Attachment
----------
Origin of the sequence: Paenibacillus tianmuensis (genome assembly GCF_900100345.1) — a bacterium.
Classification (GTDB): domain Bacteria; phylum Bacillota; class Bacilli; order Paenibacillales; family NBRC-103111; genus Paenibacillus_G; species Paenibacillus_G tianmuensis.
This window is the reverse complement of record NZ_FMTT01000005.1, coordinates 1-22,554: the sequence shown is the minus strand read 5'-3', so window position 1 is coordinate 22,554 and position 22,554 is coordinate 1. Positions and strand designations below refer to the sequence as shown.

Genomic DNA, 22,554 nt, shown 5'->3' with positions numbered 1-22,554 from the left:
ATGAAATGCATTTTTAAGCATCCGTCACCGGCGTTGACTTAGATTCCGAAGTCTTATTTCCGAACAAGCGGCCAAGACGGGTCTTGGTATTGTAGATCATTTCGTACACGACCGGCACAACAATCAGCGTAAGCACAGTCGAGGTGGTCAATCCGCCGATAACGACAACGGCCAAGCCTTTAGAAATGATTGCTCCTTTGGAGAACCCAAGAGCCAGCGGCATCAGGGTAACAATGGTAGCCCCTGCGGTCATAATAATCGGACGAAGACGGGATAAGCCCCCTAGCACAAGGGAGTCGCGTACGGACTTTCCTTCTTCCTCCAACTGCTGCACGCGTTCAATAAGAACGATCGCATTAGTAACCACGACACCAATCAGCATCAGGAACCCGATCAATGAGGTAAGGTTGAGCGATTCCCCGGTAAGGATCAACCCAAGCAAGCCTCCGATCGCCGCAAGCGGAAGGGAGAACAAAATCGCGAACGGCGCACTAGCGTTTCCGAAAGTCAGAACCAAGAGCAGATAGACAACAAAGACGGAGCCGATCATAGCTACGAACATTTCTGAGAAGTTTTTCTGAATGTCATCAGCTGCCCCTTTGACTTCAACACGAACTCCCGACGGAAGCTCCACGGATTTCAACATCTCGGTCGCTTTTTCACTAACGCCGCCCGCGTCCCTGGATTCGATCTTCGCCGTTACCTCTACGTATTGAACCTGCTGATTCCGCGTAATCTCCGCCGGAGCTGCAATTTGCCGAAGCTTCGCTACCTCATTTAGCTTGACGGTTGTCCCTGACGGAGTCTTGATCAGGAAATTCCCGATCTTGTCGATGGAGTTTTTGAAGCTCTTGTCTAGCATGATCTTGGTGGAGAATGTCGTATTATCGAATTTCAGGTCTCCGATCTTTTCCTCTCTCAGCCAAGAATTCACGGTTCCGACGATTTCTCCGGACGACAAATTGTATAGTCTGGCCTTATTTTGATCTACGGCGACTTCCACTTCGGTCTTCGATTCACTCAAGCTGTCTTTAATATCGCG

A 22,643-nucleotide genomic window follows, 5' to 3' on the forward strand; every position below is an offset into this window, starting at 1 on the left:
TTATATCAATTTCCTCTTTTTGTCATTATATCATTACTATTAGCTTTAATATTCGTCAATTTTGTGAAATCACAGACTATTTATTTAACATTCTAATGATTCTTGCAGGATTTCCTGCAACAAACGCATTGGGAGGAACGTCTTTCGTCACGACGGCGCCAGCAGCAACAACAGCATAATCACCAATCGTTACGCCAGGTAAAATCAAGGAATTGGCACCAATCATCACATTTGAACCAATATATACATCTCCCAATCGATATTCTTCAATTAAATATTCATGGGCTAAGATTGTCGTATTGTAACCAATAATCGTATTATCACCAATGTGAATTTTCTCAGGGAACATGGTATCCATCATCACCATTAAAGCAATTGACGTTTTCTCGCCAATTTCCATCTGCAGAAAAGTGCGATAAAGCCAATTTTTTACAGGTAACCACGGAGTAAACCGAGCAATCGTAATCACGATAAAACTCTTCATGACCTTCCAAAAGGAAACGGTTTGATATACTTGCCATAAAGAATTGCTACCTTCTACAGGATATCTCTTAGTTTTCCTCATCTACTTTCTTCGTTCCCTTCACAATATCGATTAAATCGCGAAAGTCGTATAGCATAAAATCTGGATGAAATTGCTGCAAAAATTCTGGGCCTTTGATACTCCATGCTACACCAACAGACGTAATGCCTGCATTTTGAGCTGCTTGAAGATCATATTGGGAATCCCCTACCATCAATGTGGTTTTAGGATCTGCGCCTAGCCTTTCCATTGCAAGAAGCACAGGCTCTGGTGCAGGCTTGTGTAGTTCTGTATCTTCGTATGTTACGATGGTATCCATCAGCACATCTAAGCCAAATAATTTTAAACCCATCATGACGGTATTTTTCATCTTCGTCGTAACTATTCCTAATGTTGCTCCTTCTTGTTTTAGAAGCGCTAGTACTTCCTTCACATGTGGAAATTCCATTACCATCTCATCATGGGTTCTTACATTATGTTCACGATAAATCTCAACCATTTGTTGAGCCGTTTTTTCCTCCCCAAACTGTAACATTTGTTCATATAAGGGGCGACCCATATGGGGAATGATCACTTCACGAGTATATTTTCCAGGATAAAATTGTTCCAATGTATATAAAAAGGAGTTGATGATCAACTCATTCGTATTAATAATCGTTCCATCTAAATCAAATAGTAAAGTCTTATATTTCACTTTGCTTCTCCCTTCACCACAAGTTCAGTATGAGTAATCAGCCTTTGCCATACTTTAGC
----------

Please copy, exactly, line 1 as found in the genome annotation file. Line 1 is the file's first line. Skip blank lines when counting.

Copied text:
Origin of the sequence: Paenibacillus tianmuensis (genome assembly GCF_900100345.1) — a bacterium.